BOB GARFIELD: Andrew Tyndall runs The Tyndall Report. He’s been monitoring the Nightly Network News for some 20 years. We called him to follow up on the conversation we had two weeks ago with The Atlantic's James Fallows, who had detected in newspaper editorial pages a tendency toward false equivalency, in this case, assigning culpability for the crisis to Washington dysfunction, as opposed to a renegade Tea Party minority. Tyndall says network TV, by its nature, fell into the same pattern.
ANDREW TYNDALL: Television news is very interested in anecdotalizing and personalizing any abstract story. One of my favorites was NBC’s Harry Smith giving us the mating sound of the elks in Yellowstone National Parks, and the tourists who would not be around to listen to this annual ritual of the fall.
[NBC NEWS CLIP]:
[ELK MATING SOUNDS/UP & UNDER]
HARRY SMITH: A visit to Yellowstone affirms our belief in America as a special place, but if the government shuts down, so will the park.
[ELK BUGELING SOUNDS]
And that’s a shame.
ANDREW TYNDALL: The implicit message of all of these anecdotes is dysfunctional Washington has harmed real people, not the true story, which is this is a crisis that’s going on inside the Republican caucus of the House of Representatives.
BOB GARFIELD: Andrew, you suggest that this leaves the blame at the feet of institutional Washington, as opposed to the feet of the Tea Party caucus. I see it more of a Rorschach test. I believe it's the fault of the Tea Party, and perhaps others interpret it based on their political world view that says, oh no, it’s the Democrats who obsessively cling to the flawed policy of Obamacare. Is this false equivalency or is it just a Rorschach test?
ANDREW TYNDALL: It’s a problem of lack of specificity. Yes, generally speaking, it is a problem of dysfunctional Washington. The more specifically you get in describing who the people are who are failing to come through a compromise, as revealed over the last two weeks, the actual conflict was going on inside Speaker Boehner’s caucus. That’s not a question of a Rorschach test, that’s a question of being precise.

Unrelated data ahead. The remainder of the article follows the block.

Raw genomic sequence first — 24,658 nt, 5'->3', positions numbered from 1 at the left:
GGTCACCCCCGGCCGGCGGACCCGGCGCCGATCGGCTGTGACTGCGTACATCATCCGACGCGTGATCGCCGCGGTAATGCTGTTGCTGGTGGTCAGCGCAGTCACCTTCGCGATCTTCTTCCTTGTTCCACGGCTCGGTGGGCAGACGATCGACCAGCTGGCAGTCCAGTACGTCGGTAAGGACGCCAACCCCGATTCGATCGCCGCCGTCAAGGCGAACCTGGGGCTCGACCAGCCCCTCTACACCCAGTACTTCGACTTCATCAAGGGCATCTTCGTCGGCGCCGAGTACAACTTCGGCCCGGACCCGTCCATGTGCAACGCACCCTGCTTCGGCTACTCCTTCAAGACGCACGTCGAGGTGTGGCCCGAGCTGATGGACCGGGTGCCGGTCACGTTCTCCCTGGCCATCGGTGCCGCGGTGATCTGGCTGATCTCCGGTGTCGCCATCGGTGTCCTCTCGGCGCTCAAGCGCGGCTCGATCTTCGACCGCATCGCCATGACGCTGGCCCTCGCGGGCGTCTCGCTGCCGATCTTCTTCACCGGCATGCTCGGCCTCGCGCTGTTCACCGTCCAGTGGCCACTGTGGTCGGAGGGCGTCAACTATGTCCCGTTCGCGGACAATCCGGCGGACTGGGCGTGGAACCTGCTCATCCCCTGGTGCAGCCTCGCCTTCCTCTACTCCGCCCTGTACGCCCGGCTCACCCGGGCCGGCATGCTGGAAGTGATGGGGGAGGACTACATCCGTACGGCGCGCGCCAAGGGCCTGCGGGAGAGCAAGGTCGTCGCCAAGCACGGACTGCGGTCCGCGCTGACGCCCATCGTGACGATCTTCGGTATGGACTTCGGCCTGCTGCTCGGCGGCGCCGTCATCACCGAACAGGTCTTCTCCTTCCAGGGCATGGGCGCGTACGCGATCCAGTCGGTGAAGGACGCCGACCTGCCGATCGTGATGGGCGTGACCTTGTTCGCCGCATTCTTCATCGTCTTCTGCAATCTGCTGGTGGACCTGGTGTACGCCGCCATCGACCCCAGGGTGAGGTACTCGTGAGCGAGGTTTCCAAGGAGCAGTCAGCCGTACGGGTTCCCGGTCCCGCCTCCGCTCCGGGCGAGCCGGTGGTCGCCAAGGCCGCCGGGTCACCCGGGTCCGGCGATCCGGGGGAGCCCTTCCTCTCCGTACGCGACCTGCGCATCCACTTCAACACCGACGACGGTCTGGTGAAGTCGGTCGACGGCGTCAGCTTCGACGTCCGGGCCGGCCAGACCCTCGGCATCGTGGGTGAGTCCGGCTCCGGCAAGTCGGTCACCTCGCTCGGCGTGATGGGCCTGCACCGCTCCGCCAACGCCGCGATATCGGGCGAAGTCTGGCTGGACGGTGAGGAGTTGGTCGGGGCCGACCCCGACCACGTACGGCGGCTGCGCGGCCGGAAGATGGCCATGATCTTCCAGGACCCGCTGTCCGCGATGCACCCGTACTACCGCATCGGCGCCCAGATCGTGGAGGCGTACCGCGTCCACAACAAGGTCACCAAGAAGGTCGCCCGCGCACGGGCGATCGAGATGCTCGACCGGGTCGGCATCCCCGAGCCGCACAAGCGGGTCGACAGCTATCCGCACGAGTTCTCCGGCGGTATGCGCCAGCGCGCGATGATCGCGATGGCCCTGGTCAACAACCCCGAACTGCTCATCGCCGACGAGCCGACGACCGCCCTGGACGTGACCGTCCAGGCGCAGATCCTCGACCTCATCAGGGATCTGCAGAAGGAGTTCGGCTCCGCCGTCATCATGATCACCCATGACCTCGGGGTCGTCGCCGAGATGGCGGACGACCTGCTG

BOB GARFIELD: The story, Harry Smith’s assignment, was to put some flesh and blood on what seems like the usual intractable inside-the-Beltway conflict. And he does that. Is every reporter responsible in every story for the political context for what triggered the story, to begin with?
ANDREW TYNDALL: No. It’s the responsibility of the editors and the producers to put together a series of packages which look at the problem from all sides, give vivid real world examples, including cute nature scenes, but also give precise sound bites from actual politicians actually involved in the activity.
However, the other side of the coin on television news, when it is covering actual inside-the-Beltway politics, is also to personalize this story, to cover the White House, rather than to cover Congress, a single recognizable person, rather than a gaggle of people, most of whom are, are nameless and faceless, as far as the viewer is concerned.
BOB GARFIELD: Do you think TV viewers, in general, had they depended only on cable news channels and the networks, would have come away, inevitably, with the notion that parties are equally responsible?
ANDREW TYNDALL: Careful TV viewers would have found enough coverage which offered the specificity that I'm talking about. However, the default position - network television news, not the more ideological cable channels - is to try and find the center ground, if at all possible, and also to try and get out of the political weeds and into the lives of real people, if at all possible. Both of these tendencies fought against the specific sort of coverage, which would have given an accurate picture.
BOB GARFIELD: Andrew, thanks so much.
ANDREW TYNDALL: No problem.
BOB GARFIELD: Andrew Tyndall runs the website, The Tyndall Report.